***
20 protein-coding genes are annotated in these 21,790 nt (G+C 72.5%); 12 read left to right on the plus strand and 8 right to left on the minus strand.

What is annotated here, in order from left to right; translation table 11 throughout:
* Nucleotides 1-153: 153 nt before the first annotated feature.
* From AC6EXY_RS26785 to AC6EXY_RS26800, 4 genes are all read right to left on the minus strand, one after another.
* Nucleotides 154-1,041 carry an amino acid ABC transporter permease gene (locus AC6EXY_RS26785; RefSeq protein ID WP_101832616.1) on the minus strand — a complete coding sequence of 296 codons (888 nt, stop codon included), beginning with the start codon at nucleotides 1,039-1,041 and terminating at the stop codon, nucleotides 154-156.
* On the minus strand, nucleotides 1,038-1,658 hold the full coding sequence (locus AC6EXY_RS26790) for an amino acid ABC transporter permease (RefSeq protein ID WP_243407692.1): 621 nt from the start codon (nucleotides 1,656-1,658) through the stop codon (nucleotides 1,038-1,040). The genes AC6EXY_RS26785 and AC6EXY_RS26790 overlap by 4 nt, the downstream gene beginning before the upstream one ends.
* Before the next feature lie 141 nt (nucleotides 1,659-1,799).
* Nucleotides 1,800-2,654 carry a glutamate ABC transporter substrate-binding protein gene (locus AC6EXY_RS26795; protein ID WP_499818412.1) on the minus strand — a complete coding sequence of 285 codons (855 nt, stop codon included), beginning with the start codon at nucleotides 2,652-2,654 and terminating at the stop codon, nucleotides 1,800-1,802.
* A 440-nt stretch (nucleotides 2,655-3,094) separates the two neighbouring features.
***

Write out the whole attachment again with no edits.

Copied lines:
20 protein-coding genes are annotated in these 21,790 nt (G+C 72.5%); 12 read left to right on the plus strand and 8 right to left on the minus strand.

What is annotated here, in order from left to right; translation table 11 throughout:
* Nucleotides 1-153: 153 nt before the first annotated feature.
* From AC6EXY_RS26785 to AC6EXY_RS26800, 4 genes are all read right to left on the minus strand, one after another.
* Nucleotides 154-1,041 carry an amino acid ABC transporter permease gene (locus AC6EXY_RS26785; RefSeq protein ID WP_101832616.1) on the minus strand — a complete coding sequence of 296 codons (888 nt, stop codon included), beginning with the start codon at nucleotides 1,039-1,041 and terminating at the stop codon, nucleotides 154-156.
* On the minus strand, nucleotides 1,038-1,658 hold the full coding sequence (locus AC6EXY_RS26790) for an amino acid ABC transporter permease (RefSeq protein ID WP_243407692.1): 621 nt from the start codon (nucleotides 1,656-1,658) through the stop codon (nucleotides 1,038-1,040). The genes AC6EXY_RS26785 and AC6EXY_RS26790 overlap by 4 nt, the downstream gene beginning before the upstream one ends.
* Before the next feature lie 141 nt (nucleotides 1,659-1,799).
* Nucleotides 1,800-2,654 carry a glutamate ABC transporter substrate-binding protein gene (locus AC6EXY_RS26795; protein ID WP_499818412.1) on the minus strand — a complete coding sequence of 285 codons (855 nt, stop codon included), beginning with the start codon at nucleotides 2,652-2,654 and terminating at the stop codon, nucleotides 1,800-1,802.
* A 440-nt stretch (nucleotides 2,655-3,094) separates the two neighbouring features.